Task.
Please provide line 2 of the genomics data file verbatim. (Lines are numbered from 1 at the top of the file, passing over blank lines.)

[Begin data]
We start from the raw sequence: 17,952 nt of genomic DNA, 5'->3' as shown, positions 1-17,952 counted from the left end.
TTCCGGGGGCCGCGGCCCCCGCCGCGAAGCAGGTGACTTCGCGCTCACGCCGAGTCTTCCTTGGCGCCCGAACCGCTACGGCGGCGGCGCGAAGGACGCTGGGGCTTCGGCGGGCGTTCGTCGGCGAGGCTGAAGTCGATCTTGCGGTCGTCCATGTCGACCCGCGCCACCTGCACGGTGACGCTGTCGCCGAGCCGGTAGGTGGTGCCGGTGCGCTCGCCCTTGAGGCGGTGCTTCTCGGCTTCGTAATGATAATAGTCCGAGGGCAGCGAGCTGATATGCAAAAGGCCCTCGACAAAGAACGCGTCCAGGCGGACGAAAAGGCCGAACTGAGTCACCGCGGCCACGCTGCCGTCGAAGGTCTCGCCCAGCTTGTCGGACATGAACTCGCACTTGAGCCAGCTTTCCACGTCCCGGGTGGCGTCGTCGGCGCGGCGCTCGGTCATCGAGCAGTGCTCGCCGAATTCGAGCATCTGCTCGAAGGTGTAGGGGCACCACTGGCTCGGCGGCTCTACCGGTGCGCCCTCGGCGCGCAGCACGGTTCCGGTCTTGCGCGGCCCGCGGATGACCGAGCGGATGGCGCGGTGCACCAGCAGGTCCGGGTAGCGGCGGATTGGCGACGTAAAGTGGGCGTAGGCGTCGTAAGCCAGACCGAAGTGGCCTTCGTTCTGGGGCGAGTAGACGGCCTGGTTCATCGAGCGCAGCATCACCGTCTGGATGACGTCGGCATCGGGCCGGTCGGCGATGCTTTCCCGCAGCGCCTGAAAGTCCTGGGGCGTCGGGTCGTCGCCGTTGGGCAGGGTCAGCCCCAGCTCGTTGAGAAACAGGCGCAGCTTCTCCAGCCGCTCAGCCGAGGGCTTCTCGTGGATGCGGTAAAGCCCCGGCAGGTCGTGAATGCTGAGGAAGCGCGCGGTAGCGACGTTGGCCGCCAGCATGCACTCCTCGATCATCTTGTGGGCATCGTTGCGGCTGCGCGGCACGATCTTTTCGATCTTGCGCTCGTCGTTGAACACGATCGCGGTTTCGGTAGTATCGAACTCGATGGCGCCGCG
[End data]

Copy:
TTCCGGGGGCCGCGGCCCCCGCCGCGAAGCAGGTGACTTCGCGCTCACGCCGAGTCTTCCTTGGCGCCCGAACCGCTACGGCGGCGGCGCGAAGGACGCTGGGGCTTCGGCGGGCGTTCGTCGGCGAGGCTGAAGTCGATCTTGCGGTCGTCCATGTCGACCCGCGCCACCTGCACGGTGACGCTGTCGCCGAGCCGGTAGGTGGTGCCGGTGCGCTCGCCCTTGAGGCGGTGCTTCTCGGCTTCGTAATGATAATAGTCCGAGGGCAGCGAGCTGATATGCAAAAGGCCCTCGACAAAGAACGCGTCCAGGCGGACGAAAAGGCCGAACTGAGTCACCGCGGCCACGCTGCCGTCGAAGGTCTCGCCCAGCTTGTCGGACATGAACTCGCACTTGAGCCAGCTTTCCACGTCCCGGGTGGCGTCGTCGGCGCGGCGCTCGGTCATCGAGCAGTGCTCGCCGAATTCGAGCATCTGCTCGAAGGTGTAGGGGCACCACTGGCTCGGCGGCTCTACCGGTGCGCCCTCGGCGCGCAGCACGGTTCCGGTCTTGCGCGGCCCGCGGATGACCGAGCGGATGGCGCGGTGCACCAGCAGGTCCGGGTAGCGGCGGATTGGCGACGTAAAGTGGGCGTAGGCGTCGTAAGCCAGACCGAAGTGGCCTTCGTTCTGGGGCGAGTAGACGGCCTGGTTCATCGAGCGCAGCATCACCGTCTGGATGACGTCGGCATCGGGCCGGTCGGCGATGCTTTCCCGCAGCGCCTGAAAGTCCTGGGGCGTCGGGTCGTCGCCGTTGGGCAGGGTCAGCCCCAGCTCGTTGAGAAACAGGCGCAGCTTCTCCAGCCGCTCAGCCGAGGGCTTCTCGTGGATGCGGTAAAGCCCCGGCAGGTCGTGAATGCTGAGGAAGCGCGCGGTAGCGACGTTGGCCGCCAGCATGCACTCCTCGATCATCTTGTGGGCATCGTTGCGGCTGCGCGGCACGATCTTTTCGATCTTGCGCTCGTCGTTGAACACGATCGCGGTTTCGGTAGTATCGAACTCGATGGCGCCGCG